Put another way, is it worth a couple of weekends volunteering for a friendly candidate’s campaign so you can have the choice to own and carry a self-defense pistol that holds more than six rounds? A corollary: who will the politician listen to more carefully… the man or woman who volunteered to help his campaign or someone the politician has never heard of before?

6. Vote in every single election. Take a like-minded friend or family member so they can vote as well. Encourage the low-information types to stay home and tell them how their vote doesn’t count and how there’s no real difference between politicians. It won’t take much to convince them that their vote doesn’t count, after all, they are disinterested low-information types.

7. Lastly, exercise those rights. Get training. Go shooting and take a friend.

Appleseed calls it the “Seventh Step” of firing a shot – activism. Spread the fun and excitement of shooting with a non-gun owner or three. Who among us hasn’t seen a first-time shooter’s face light up with the thrill and excitement after they shoot a gun for the first time? Yeah, they’ll remember it for years to come and maybe years later, they will do that with people in their own lives.

These first-time shooters Sophia, above, and Olivia, below, were both very excited with their first time shooting.  Both did pretty well, too.  Share this excitement:  take a non-shooter out for their first time behind a gun.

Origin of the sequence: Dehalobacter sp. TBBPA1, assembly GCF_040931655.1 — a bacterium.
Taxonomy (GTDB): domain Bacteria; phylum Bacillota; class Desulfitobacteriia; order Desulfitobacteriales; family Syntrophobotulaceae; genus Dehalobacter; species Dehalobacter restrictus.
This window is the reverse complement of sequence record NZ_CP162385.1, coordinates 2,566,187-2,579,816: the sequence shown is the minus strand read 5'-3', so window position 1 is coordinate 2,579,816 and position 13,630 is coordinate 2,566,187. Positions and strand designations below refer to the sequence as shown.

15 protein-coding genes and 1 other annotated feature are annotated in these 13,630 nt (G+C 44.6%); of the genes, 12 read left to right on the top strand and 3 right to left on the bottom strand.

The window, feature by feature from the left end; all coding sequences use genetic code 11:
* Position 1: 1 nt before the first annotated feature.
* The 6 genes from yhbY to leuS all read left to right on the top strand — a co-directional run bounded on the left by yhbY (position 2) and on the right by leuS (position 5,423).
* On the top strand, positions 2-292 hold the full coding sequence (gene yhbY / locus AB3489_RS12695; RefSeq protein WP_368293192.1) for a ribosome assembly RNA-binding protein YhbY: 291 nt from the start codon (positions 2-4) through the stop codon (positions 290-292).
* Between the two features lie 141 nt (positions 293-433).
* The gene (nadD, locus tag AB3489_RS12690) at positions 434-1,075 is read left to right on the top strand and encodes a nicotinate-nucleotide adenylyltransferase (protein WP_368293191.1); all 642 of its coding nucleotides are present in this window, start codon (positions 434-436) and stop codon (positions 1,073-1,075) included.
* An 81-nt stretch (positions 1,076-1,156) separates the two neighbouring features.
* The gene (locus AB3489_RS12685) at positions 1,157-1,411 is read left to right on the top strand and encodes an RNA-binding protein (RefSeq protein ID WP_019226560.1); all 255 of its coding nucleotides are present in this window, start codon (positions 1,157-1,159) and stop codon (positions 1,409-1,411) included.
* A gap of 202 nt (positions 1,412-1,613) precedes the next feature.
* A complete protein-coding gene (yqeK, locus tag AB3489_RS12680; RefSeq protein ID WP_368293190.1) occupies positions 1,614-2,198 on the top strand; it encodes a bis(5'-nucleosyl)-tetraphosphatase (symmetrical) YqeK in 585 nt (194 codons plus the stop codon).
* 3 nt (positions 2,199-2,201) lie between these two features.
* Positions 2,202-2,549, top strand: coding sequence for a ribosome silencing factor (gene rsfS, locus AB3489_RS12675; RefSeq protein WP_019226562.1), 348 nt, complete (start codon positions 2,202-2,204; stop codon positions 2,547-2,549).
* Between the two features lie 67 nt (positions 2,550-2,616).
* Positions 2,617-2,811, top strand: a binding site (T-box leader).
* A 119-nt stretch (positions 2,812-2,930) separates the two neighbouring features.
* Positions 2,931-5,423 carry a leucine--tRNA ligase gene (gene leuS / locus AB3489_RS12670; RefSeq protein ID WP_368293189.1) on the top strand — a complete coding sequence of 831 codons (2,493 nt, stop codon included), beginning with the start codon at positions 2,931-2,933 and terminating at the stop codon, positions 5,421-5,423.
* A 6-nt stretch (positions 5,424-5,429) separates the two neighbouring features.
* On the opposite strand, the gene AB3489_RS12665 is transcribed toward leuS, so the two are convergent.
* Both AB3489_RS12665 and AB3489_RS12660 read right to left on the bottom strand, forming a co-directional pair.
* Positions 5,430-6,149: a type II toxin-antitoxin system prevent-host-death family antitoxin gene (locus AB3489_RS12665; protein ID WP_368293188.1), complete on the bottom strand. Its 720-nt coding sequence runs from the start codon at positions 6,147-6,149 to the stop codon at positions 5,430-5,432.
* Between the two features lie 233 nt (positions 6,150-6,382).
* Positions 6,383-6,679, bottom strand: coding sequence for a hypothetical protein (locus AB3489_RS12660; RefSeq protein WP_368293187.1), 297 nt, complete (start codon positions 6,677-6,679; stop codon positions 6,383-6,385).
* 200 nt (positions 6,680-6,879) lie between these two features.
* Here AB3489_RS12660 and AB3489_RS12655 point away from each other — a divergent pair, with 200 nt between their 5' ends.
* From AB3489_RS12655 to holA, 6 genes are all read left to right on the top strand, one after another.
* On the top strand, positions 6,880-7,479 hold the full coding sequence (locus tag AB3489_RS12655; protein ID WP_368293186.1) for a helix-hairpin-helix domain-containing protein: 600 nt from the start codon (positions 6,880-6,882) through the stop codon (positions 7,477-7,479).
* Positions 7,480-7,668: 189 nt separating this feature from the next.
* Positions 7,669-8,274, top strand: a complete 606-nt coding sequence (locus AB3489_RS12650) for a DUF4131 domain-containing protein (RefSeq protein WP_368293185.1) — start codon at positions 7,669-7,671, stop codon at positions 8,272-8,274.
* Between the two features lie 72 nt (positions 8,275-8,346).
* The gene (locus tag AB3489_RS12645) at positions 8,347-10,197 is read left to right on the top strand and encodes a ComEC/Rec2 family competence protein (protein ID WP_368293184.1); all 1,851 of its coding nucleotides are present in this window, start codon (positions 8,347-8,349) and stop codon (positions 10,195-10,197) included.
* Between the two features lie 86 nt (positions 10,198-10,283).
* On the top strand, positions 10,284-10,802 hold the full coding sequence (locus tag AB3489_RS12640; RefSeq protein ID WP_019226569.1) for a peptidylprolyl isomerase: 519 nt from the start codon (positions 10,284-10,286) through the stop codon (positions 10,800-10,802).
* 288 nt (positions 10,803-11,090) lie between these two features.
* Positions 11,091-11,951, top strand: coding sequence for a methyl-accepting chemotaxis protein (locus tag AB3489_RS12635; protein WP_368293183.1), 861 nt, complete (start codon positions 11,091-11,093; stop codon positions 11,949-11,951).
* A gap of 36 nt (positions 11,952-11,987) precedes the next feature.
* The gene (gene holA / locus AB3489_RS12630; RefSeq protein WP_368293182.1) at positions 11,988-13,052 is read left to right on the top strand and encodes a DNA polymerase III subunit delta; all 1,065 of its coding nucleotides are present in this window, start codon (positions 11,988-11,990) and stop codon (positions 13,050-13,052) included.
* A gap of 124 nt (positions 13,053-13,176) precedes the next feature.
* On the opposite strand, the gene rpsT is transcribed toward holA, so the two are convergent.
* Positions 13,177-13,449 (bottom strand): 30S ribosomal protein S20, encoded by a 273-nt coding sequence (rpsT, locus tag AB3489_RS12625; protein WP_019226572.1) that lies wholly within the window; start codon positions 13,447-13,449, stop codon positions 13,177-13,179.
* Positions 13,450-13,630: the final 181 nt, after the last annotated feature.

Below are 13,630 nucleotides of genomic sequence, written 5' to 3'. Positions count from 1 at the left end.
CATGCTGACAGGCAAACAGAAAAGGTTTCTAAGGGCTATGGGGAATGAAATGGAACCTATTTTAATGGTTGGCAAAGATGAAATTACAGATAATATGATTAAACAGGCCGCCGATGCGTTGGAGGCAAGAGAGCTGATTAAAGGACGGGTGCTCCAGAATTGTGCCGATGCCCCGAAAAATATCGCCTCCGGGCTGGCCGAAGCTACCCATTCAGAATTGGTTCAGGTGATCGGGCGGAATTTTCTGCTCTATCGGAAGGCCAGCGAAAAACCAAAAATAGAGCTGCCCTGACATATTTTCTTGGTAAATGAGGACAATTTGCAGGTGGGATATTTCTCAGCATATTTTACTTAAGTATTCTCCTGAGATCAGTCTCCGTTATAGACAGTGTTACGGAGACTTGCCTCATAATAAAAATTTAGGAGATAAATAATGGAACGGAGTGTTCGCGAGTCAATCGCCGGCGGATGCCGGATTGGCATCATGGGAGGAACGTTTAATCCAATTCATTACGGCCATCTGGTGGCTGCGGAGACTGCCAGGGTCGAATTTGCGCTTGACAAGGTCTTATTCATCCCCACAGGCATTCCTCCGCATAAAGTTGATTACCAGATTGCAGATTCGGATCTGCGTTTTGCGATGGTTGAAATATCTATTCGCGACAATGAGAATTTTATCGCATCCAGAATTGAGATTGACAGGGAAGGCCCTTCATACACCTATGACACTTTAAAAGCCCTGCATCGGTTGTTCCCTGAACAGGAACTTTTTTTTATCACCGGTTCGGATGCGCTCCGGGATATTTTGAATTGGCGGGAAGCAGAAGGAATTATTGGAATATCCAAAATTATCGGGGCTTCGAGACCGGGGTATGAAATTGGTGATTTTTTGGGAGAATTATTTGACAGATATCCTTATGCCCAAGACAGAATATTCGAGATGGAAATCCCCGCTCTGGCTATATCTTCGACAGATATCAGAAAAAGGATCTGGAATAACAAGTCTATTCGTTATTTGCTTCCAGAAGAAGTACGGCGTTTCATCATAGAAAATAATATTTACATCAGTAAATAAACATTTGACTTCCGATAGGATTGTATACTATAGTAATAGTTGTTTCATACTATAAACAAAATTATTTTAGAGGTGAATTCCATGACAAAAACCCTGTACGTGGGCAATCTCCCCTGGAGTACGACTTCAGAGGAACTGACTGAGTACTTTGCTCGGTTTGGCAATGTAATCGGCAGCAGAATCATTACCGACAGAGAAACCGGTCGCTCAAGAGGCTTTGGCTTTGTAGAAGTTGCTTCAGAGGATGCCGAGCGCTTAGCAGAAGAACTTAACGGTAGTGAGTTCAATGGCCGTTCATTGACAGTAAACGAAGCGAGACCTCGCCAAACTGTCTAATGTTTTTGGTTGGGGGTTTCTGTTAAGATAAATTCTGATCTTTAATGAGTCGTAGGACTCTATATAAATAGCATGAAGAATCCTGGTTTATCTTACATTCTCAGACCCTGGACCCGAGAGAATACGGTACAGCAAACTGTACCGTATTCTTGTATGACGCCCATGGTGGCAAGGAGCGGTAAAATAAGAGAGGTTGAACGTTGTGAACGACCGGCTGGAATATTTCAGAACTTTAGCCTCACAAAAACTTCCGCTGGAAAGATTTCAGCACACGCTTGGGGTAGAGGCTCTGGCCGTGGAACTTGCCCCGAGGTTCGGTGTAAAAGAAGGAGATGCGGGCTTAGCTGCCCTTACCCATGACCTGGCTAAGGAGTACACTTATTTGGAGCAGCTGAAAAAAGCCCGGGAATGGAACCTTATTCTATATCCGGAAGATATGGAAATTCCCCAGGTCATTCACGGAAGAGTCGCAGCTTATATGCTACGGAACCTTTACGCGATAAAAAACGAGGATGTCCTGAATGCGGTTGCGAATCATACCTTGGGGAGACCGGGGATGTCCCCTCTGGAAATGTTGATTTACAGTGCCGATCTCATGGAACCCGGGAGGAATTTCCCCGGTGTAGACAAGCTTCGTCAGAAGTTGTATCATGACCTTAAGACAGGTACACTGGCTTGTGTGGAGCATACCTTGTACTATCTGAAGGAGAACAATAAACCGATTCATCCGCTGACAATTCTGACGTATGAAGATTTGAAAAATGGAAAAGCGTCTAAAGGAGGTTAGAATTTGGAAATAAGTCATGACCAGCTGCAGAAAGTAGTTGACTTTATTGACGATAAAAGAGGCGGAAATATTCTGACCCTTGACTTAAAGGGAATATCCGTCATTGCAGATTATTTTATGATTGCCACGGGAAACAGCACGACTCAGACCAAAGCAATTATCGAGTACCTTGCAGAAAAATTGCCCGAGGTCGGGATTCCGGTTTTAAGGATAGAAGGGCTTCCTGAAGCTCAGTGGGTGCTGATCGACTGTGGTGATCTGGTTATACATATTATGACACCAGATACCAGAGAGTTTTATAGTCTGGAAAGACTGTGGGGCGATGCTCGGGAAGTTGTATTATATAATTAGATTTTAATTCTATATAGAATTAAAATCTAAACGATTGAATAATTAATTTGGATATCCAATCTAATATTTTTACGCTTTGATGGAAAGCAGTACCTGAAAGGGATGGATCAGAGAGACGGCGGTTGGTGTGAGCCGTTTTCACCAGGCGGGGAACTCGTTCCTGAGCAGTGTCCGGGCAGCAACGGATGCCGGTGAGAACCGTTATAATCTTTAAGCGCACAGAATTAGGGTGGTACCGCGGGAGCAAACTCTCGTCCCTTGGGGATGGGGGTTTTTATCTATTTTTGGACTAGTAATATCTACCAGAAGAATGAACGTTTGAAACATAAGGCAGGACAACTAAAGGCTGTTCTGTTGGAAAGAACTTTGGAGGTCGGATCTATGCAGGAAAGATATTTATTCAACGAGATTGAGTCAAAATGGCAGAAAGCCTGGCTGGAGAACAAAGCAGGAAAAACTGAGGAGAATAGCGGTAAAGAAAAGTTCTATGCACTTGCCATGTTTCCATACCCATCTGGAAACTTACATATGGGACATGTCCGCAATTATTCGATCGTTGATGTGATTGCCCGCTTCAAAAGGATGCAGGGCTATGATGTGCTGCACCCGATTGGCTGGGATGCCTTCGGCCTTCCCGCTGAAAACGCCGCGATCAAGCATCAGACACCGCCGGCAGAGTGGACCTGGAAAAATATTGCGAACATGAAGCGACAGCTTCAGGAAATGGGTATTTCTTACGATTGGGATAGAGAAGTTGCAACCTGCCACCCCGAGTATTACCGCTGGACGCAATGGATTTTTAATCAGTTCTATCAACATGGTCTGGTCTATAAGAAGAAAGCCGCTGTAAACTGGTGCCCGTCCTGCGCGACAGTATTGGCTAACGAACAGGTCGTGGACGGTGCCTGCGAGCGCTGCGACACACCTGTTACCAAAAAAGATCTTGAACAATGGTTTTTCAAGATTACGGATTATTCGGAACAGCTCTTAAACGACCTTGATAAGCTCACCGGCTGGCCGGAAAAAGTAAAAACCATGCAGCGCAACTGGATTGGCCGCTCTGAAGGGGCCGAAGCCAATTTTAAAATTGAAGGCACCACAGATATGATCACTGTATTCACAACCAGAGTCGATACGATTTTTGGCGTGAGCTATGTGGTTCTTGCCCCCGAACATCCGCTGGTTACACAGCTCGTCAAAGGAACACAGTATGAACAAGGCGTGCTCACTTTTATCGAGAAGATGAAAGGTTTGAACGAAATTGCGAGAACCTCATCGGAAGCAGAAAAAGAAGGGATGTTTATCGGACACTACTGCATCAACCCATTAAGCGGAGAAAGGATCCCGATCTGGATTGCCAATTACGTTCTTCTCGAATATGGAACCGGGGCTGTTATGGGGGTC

Also, who do non-gun owners go to for advice and information when they near that point in their lives when they first recognize the benefits firearm ownership offers their household? They go to their gun owner friends – YOU. Give them good information and take them out for a couple of hours of shooting. If you don’t feel qualified to answer their questions, refer them to someone you know who can help them.

In short, get active in defending your civil rights. It’s not hard, certainly compared to what our nation’s Founding Fathers sacrificed to give us this great nation.

Again, if we as gun owners throughout our state don’t get more active in this next legislative cycle, our collective geese will be cooked. It’s your call.

Thanks for reading and God bless America and our firearm civil rights.

4 thoughts on “President’s Report June 2013: FREEDOM isn’t a spectator sport”
  1. The only thing I could add is to be active in writing letters to the editor of your local newspapers. When you get “published” the first time it is a genuine thrill, to get your opinion out to the public, and, as a long time writer to the News Gazette, it can be addicting. Waiting the 30 days to get another letter in can be frustrating, especially if someone tries to counter your opinion with drivel that is “factually challanged” at best, if not downright lies/”mis-truths”. When you are able to counter a mis-informed anti-gunner spreading mis-information with facts it is the ultimate “gotcha” and they rarely can come back against the true facts.
    Thank you, John, for your tireless efforts at keeping us informed and motivated!


    1. I whole heartedly agree with wring letters to the editor. I pretty much shut down an anti gun writer with my response. And the Champaign NG will print your letters every 30 days.

  2. Remember guys and gals: The News-Gazette’s circulation is sinking almost as fast as the Titanic.

    We get more reads of a post at Guns Save Life in a few days than the NG prints copies of their publication.

    GunNews has a circulation approaching 2/3rds that of a weekday issue of the News Gazette.

    Considering most folks barely read the day’s paper, and a growing number get their news from the Internet, the “letter to the editor” is far from what it once ways twenty or fifty years ago.


    1. It’s not what it was 20 years ago, but it’s still worth doing, and it’s a LOT better than choosing to do nothing.

      Also, the remaining newpaper readers – almost all of them vote, unlike many who get their news only from the Internet.

Comments are closed.